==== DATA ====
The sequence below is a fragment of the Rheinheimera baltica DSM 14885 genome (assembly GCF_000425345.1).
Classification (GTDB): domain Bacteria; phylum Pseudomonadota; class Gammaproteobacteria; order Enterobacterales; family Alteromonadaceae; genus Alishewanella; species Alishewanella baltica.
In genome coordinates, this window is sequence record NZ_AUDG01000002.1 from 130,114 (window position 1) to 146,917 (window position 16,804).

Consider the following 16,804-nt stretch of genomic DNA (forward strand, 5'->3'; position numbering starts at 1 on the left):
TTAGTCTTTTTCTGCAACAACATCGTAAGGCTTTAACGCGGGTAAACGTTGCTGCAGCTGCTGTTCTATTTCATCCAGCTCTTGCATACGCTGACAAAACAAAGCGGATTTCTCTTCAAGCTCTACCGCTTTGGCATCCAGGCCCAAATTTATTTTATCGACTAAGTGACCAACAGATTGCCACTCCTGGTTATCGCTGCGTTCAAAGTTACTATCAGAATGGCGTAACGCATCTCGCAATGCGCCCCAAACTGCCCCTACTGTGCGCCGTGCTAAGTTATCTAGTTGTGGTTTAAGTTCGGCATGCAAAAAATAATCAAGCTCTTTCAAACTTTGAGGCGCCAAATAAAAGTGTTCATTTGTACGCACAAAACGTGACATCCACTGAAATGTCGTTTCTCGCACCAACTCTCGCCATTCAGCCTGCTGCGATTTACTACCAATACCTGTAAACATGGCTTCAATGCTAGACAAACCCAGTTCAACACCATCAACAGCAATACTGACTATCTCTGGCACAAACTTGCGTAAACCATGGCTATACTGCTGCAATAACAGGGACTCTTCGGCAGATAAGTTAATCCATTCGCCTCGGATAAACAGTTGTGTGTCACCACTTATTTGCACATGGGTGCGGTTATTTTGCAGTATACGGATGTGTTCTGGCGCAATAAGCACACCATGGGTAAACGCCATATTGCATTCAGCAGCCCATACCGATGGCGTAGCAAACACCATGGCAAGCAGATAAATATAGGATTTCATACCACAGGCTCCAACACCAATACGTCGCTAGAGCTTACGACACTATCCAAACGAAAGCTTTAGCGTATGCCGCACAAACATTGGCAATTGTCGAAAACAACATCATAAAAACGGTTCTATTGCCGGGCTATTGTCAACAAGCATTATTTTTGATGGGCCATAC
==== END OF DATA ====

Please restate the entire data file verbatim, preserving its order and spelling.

The sequence below is a fragment of the Rheinheimera baltica DSM 14885 genome (assembly GCF_000425345.1).
Classification (GTDB): domain Bacteria; phylum Pseudomonadota; class Gammaproteobacteria; order Enterobacterales; family Alteromonadaceae; genus Alishewanella; species Alishewanella baltica.
In genome coordinates, this window is sequence record NZ_AUDG01000002.1 from 130,114 (window position 1) to 146,917 (window position 16,804).

Consider the following 16,804-nt stretch of genomic DNA (forward strand, 5'->3'; position numbering starts at 1 on the left):
TTAGTCTTTTTCTGCAACAACATCGTAAGGCTTTAACGCGGGTAAACGTTGCTGCAGCTGCTGTTCTATTTCATCCAGCTCTTGCATACGCTGACAAAACAAAGCGGATTTCTCTTCAAGCTCTACCGCTTTGGCATCCAGGCCCAAATTTATTTTATCGACTAAGTGACCAACAGATTGCCACTCCTGGTTATCGCTGCGTTCAAAGTTACTATCAGAATGGCGTAACGCATCTCGCAATGCGCCCCAAACTGCCCCTACTGTGCGCCGTGCTAAGTTATCTAGTTGTGGTTTAAGTTCGGCATGCAAAAAATAATCAAGCTCTTTCAAACTTTGAGGCGCCAAATAAAAGTGTTCATTTGTACGCACAAAACGTGACATCCACTGAAATGTCGTTTCTCGCACCAACTCTCGCCATTCAGCCTGCTGCGATTTACTACCAATACCTGTAAACATGGCTTCAATGCTAGACAAACCCAGTTCAACACCATCAACAGCAATACTGACTATCTCTGGCACAAACTTGCGTAAACCATGGCTATACTGCTGCAATAACAGGGACTCTTCGGCAGATAAGTTAATCCATTCGCCTCGGATAAACAGTTGTGTGTCACCACTTATTTGCACATGGGTGCGGTTATTTTGCAGTATACGGATGTGTTCTGGCGCAATAAGCACACCATGGGTAAACGCCATATTGCATTCAGCAGCCCATACCGATGGCGTAGCAAACACCATGGCAAGCAGATAAATATAGGATTTCATACCACAGGCTCCAACACCAATACGTCGCTAGAGCTTACGACACTATCCAAACGAAAGCTTTAGCGTATGCCGCACAAACATTGGCAATTGTCGAAAACAACATCATAAAAACGGTTCTATTGCCGGGCTATTGTCAACAAGCATTATTTTTGATGGGCCATAC